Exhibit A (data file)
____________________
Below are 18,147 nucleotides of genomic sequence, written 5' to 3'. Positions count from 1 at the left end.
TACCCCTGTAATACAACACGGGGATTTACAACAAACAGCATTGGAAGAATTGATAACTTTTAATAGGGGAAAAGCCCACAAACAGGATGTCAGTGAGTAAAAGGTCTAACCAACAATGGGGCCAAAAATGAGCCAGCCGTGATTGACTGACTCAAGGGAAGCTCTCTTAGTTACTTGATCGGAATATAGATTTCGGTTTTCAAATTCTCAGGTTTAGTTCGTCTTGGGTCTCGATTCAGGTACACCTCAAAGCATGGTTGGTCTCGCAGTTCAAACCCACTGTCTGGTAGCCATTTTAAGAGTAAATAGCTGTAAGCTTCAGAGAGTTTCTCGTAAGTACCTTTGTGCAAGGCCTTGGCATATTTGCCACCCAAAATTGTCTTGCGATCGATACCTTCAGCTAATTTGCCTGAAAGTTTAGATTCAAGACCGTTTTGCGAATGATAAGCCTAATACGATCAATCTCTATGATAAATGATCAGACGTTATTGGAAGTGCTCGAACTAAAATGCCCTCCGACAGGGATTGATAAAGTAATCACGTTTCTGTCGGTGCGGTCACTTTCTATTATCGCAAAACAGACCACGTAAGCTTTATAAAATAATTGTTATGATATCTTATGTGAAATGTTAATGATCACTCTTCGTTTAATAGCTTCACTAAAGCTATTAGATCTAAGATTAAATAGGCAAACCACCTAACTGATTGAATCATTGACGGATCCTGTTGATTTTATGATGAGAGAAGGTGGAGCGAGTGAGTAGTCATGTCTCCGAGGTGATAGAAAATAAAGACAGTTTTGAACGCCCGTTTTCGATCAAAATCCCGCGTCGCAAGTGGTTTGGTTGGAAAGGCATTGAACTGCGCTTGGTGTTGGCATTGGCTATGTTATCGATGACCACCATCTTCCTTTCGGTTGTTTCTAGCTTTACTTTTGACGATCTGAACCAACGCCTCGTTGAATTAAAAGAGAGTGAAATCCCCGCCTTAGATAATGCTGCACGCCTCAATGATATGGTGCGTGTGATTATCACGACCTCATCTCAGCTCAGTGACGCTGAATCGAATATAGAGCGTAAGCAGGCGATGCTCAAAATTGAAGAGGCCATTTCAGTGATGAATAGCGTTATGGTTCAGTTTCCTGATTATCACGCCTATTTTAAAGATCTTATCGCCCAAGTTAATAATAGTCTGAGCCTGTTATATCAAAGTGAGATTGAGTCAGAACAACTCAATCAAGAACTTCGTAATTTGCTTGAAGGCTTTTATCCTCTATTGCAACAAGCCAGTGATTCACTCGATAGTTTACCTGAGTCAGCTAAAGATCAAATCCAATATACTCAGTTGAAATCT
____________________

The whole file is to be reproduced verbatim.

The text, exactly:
Below are 18,147 nucleotides of genomic sequence, written 5' to 3'. Positions count from 1 at the left end.
TACCCCTGTAATACAACACGGGGATTTACAACAAACAGCATTGGAAGAATTGATAACTTTTAATAGGGGAAAAGCCCACAAACAGGATGTCAGTGAGTAAAAGGTCTAACCAACAATGGGGCCAAAAATGAGCCAGCCGTGATTGACTGACTCAAGGGAAGCTCTCTTAGTTACTTGATCGGAATATAGATTTCGGTTTTCAAATTCTCAGGTTTAGTTCGTCTTGGGTCTCGATTCAGGTACACCTCAAAGCATGGTTGGTCTCGCAGTTCAAACCCACTGTCTGGTAGCCATTTTAAGAGTAAATAGCTGTAAGCTTCAGAGAGTTTCTCGTAAGTACCTTTGTGCAAGGCCTTGGCATATTTGCCACCCAAAATTGTCTTGCGATCGATACCTTCAGCTAATTTGCCTGAAAGTTTAGATTCAAGACCGTTTTGCGAATGATAAGCCTAATACGATCAATCTCTATGATAAATGATCAGACGTTATTGGAAGTGCTCGAACTAAAATGCCCTCCGACAGGGATTGATAAAGTAATCACGTTTCTGTCGGTGCGGTCACTTTCTATTATCGCAAAACAGACCACGTAAGCTTTATAAAATAATTGTTATGATATCTTATGTGAAATGTTAATGATCACTCTTCGTTTAATAGCTTCACTAAAGCTATTAGATCTAAGATTAAATAGGCAAACCACCTAACTGATTGAATCATTGACGGATCCTGTTGATTTTATGATGAGAGAAGGTGGAGCGAGTGAGTAGTCATGTCTCCGAGGTGATAGAAAATAAAGACAGTTTTGAACGCCCGTTTTCGATCAAAATCCCGCGTCGCAAGTGGTTTGGTTGGAAAGGCATTGAACTGCGCTTGGTGTTGGCATTGGCTATGTTATCGATGACCACCATCTTCCTTTCGGTTGTTTCTAGCTTTACTTTTGACGATCTGAACCAACGCCTCGTTGAATTAAAAGAGAGTGAAATCCCCGCCTTAGATAATGCTGCACGCCTCAATGATATGGTGCGTGTGATTATCACGACCTCATCTCAGCTCAGTGACGCTGAATCGAATATAGAGCGTAAGCAGGCGATGCTCAAAATTGAAGAGGCCATTTCAGTGATGAATAGCGTTATGGTTCAGTTTCCTGATTATCACGCCTATTTTAAAGATCTTATCGCCCAAGTTAATAATAGTCTGAGCCTGTTATATCAAAGTGAGATTGAGTCAGAACAACTCAATCAAGAACTTCGTAATTTGCTTGAAGGCTTTTATCCTCTATTGCAACAAGCCAGTGATTCACTCGATAGTTTACCTGAGTCAGCTAAAGATCAAATCCAATATACTCAGTTGAAATCT